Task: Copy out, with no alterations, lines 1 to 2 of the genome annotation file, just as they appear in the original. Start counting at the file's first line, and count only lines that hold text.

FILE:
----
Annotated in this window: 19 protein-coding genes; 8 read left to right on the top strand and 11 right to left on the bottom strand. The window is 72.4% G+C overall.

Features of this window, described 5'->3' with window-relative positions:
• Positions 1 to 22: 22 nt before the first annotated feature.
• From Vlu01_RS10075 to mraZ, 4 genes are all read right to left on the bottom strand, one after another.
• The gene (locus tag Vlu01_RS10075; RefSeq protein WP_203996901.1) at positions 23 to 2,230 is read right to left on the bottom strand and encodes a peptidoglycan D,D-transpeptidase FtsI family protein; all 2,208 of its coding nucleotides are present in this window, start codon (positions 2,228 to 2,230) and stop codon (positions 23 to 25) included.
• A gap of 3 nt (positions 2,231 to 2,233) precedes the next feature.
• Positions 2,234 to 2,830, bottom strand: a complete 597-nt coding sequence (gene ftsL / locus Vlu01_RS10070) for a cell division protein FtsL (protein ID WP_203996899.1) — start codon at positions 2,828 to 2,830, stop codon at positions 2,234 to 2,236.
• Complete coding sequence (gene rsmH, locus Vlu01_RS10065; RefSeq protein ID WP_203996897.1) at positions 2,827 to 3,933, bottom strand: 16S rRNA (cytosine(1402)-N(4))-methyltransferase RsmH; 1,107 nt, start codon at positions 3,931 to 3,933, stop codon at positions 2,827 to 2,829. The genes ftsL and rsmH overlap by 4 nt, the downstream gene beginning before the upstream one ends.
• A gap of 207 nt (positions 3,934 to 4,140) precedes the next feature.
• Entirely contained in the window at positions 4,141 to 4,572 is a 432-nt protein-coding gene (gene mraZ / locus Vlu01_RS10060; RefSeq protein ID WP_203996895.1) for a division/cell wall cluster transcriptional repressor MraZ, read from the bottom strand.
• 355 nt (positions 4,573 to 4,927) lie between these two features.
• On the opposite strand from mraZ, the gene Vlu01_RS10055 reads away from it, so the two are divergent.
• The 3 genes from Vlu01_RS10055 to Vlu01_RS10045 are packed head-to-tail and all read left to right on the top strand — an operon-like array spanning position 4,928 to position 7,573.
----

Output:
Annotated in this window: 19 protein-coding genes; 8 read left to right on the top strand and 11 right to left on the bottom strand. The window is 72.4% G+C overall.

Features of this window, described 5'->3' with window-relative positions: